WO2005110441A2May 11, 2005Nov 24, 2005Sensormedics CorporationIntermittent dosing of nitric oxide gas
Non-Patent Citations
Reference
1Archer, S. L., "Comparison of the Hemodynamic Effects of Nitric Oxide and Endothelium-Dependent Vasodilators in Intact Lungs," Journal of Applied Physiology, vol. 68, No. 2, pp. 735-747 (Feb. 1990).
2Assreuy, J. et al., "Feedback Inhibition of Nitric Oxide Synthase Activity by Nitric Oxide," British Journal of Pharmacology, vol. 108, pp. 883-837 (Mar. 1993).
3Barash, P. et al., "Anesthesiology," The Journal of the American Medical Association, vol. 268, No. 3, pp. 335-337 (Jul. 1992).
4Bass, H. et al., "Regional structure and function in brochiectasis," Am. Rev. Respir. Dis. 97:598-609 (1968).
5Bauer, J. A. et al., Evaluation of Linear Polyethylenei-mine/Nitric Oxide Adduct on Wound Repair: Therapy Versus Toxicity, The Wound Healing Society, pp. 569-577 (1998).
6Bigatello, L. M., "Inhaled Nitric Oxide is a Selective Pulmonary Vasodilator in Septic Patients with Severe ARDS," Abstract, American Review of Respiratory Disease, Suppl., vol. 145, No. 4, Part 2, p. A185 (Apr. 1992).
7Blomqvist, H. et al., "Enhanced Pneumonia Resolution by Inhalation of Nitric Oxide?" Acta Anaesthesiol Scand, vol. 37, pp. 110-114 (1993).
8Body, S. C., M.D. et al., "Nitric Oxide: Delivery, Measurement, and Clinical Application," Journal of Cardiothoracic and Vascular Anesthesia, vol. 9, No. 6, pp. 748-763 (Dec. 1995).
9Borland, C. D. R. et al., "A Simultaneous Single Breath Measurement of Pulmonary Diffusing Capacity with Nitric Oxide and Carbon Monoxide," The European Respiratory Journal, vol. 2, No. 1, pp. 56-63 (Jan. 1989).
10Borland, C., "The Fate of Inhaled Nitric Oxide," Clinical Science, Abstract No. 104, p. 37P (1983).
11Buga, G. M. et al., "Endothelium-Derived Nitric Oxide Relaxes Nonvascular Smooth Muscle," European Journal of Pharmacology, vol. 161, No. 1, pp. 61-72, (Feb. 1989).
12Buga, G. M. et al., "Negative Feedback Regulation of Endothelial Cell Function by Nitric Oxide," Circulation Research, Journal of the American Heart Association, 73:808-812 (1993).
13Bult, H. et al., "Chronic Exposure to Exogenous Nitric Oxide May Suppress its Endogenous Release and Efficacy," Journal of Cardiovascular Pharmacology, vol. 17, Suppl. 3, pp. S79-S82 (1991).
14Butt, A. Y. et al., "New Therapies for Primary Pulmonary Hypertension," Chest, vol. 105, No. 2, pp. 21S-25S (Feb. 1994).
15Canetti, G., "Present aspects of bacterial resistance in tuberculosis," Am. Rev. Respir. Dis. 92:687-703 (1965).
16Chan, J. et al., "Effects of Nitric Oxide Synthase Inhibitors on Murine Infection with Mycobacterium Tuberculosis," Infection and Immunity, vol. 63, No. 2., pp. 736-740 (Feb. 1995).
17Chan, J. et al., "Killing of Virulent Mycobacterium Tuberculosis by Reactive Nitrogen Intermediates Produced by Activated Murine Macophages," J. Exp. Med. 175:1111-1122 (Apr. 1992).
18Channick, R. N., M.D. et al., "Pulsed Delivery of Inhaled Nitric Oxide to Patients with Primary Pulmonary Hypertension," Chest, The Cardiopulmonary and Critical Care Journal, vol. 109, No. 6, pp. 1545-1549 (Jun. 1996).
19Contractor, A. M. et al., "Development and Evaluation of an Inhalation Aerosol of Nitroglycerin," Journal of Pharmaceutical Sciences, vol. 63, No. 6, pp. 907-911 (Jun. 1974).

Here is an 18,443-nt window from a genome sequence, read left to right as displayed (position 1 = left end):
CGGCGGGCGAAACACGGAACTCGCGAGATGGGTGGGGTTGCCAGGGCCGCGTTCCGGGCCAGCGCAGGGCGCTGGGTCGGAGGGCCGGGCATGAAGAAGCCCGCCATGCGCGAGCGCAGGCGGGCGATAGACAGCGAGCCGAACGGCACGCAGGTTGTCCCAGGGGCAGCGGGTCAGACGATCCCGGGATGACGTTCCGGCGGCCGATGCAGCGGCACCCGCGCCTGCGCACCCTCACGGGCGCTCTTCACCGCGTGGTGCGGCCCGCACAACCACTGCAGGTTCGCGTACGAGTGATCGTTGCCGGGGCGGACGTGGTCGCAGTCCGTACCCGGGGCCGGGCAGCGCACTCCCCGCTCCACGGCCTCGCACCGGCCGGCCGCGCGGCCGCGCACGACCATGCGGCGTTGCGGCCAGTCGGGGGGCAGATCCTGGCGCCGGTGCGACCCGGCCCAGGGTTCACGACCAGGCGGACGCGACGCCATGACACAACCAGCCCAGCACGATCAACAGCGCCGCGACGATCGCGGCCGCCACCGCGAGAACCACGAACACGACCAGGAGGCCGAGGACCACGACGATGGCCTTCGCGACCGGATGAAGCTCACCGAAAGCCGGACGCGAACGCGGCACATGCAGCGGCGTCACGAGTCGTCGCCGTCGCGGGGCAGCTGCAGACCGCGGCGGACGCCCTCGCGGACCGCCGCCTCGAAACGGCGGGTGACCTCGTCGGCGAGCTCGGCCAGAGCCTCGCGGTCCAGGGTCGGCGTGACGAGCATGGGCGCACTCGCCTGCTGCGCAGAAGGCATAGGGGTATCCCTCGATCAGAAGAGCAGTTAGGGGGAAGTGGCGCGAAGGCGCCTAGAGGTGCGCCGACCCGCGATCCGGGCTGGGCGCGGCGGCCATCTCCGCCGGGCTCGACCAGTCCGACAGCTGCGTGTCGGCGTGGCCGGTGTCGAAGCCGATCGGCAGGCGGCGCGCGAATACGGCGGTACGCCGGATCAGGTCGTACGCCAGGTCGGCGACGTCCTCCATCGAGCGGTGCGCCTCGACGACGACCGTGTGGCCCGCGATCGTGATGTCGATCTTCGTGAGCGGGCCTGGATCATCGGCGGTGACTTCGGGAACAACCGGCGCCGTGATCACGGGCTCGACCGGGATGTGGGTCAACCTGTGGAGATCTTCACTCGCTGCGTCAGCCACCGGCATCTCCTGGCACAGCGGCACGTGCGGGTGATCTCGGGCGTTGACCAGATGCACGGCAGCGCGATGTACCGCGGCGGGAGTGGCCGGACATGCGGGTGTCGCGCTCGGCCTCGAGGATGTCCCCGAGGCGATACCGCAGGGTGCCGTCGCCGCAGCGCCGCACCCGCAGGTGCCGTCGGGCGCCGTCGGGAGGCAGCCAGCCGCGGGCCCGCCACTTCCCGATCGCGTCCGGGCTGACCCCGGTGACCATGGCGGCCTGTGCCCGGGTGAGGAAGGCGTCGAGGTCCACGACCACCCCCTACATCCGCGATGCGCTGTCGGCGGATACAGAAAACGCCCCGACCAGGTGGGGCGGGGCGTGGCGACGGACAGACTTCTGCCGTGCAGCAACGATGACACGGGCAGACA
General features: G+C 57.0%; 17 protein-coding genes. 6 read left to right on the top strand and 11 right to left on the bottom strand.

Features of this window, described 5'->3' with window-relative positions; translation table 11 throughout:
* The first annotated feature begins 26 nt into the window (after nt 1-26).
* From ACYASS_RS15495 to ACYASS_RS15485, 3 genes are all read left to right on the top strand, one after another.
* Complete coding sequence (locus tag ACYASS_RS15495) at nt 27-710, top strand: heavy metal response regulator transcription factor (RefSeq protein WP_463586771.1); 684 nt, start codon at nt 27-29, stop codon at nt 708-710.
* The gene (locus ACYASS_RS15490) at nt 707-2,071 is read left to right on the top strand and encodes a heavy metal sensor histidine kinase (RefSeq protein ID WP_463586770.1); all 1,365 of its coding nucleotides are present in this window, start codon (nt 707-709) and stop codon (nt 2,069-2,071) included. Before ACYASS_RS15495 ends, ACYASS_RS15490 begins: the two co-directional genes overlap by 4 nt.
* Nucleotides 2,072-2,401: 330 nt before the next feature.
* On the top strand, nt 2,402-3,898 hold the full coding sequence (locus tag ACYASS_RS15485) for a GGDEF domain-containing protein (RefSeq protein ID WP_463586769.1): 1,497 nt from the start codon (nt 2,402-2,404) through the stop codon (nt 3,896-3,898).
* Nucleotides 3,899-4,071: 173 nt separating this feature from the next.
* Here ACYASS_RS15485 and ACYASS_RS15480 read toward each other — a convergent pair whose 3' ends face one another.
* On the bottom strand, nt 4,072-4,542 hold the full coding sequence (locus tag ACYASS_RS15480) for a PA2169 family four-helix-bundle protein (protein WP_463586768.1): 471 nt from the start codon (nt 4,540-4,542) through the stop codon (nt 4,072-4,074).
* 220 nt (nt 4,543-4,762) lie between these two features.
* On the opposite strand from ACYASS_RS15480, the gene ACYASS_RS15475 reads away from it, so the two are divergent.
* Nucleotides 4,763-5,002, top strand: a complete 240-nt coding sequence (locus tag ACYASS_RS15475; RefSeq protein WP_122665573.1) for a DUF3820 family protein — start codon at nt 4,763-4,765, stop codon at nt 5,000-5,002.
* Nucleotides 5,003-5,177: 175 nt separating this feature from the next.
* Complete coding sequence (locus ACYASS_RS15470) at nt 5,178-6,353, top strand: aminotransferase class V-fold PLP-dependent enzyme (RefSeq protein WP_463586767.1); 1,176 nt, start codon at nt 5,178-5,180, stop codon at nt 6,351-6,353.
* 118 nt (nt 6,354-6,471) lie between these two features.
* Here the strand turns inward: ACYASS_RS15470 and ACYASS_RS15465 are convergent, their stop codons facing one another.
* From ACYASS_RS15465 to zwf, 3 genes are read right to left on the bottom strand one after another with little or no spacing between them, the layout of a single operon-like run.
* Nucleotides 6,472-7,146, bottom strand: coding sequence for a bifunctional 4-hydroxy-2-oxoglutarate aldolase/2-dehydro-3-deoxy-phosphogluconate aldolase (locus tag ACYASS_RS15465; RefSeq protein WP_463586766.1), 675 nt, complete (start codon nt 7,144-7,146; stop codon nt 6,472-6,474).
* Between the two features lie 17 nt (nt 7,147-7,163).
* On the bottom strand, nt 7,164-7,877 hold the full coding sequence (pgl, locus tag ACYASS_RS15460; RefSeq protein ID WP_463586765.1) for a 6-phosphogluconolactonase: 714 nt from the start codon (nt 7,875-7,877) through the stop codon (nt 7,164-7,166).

20Counter-Defendant's First Amended Responses to Counterclaimant's Second Set of Interrogatories Relating to Counterclaims (Nos. 19-38) (Oct. 2003).
21Cremona, g. et al., "Endothelium-derived Relaxing Factor and the Pulmonary Circulation," Lung, vol. 169, pp. 185-202 (1991).
22Cuthbertson, B. H. et al., "Inhaled Nitric Oxide," The Lancet, vol. 348, No. 9039, pp. 1447-1448 (Nov. 1996).
23DeGroote, M. A., et al., "NO Inhibitions: Antimicrobial Properties of Nitric Oxide," Clinical Infectious Diseases, vol. 21, Suppl. 2, pp. S162-S165 (Oct. 1995).
24Demling, R. H. et al., "The Pulmonary and Systemic Response to Recurrent Endotoxemia in the Adult Sheep," Surgery, vol. 100, No. 5, pp. 876-883 (Nov. 1986).
25Denis, M., "Interferon-Gamma-treated Murine Macrophages Inhibit Growth of Tubercle Bacilli via the Generation of Reactive Nitrogen Intermediates," Cellular Immunology, vol. 132. No. 1, pp. 150-157 (Jan. 1991).
26Denis, M., "Interferon—Gamma-treated Murine Macrophages Inhibit Growth of Tubercle Bacilli via the Generation of Reactive Nitrogen Intermediates," Cellular Immunology, vol. 132. No. 1, pp. 150-157 (Jan. 1991).
27Dinh-Xuan, A. T. et al., "Impairment of Endothelium-Dependent Pulmonary-Artery Relaxation in Chronic Obstructive Lung Disease," The New England Journal of Medicine, vol. 324, No. 22, pp. 1539-1547 (May 1991).
28Dinh-Xuan, A. T. et al., "Non-Prostanoid Endothelium-Derived Vasoactive Factors," The Journal of International Medical Research, vol. 17, pp. 305-315 (1989).
29Dinh-Xuan, A. T. et al., "Primary Pulmonary Hypertension: Diagnosis, Medical and Surgical Treatment," vol. 84, pp. 189-197 (1990).
30Dong, Z., et al., "Inverse Correlation Between Expression of Inducible Nitric Oxide Synthase Activity and Production of Metastasis in K-1735 Murine Melanoma Cells," Cancer Research, vol. 54, pp. 789-793 (Feb. 1, 1994).
31Dupuy, P. M. et al., "Bronchial Effects of Nitric Oxide," Nitric Oxide and the Lung, vol. 98, Chapter 15, pp. 285-311 (1997).
32Dupuy, P. M. et al., "Bronchodilator Action of Inhaled Nitric Oxide in Guinea Pigs," J. Clin. Invest., vol. 90, pp. 421-428 (Aug. 1992).
33Falke, K. et al., "Inhaled Nitric Oxide Selectively Reduces Pulmonary Hypertension in Severe ARDS and Improves Gas Exchange as well as right Heart Ejection fraction-A Case Report," Abstract 248, Am. Rev. Respir. Dis., vol. 143 (1991).
34Falke, K. et al., "Inhaled Nitric Oxide Selectively Reduces Pulmonary Hypertension in Severe ARDS and Improves Gas Exchange as well as right Heart Ejection fraction—A Case Report," Abstract 248, Am. Rev. Respir. Dis., vol. 143 (1991).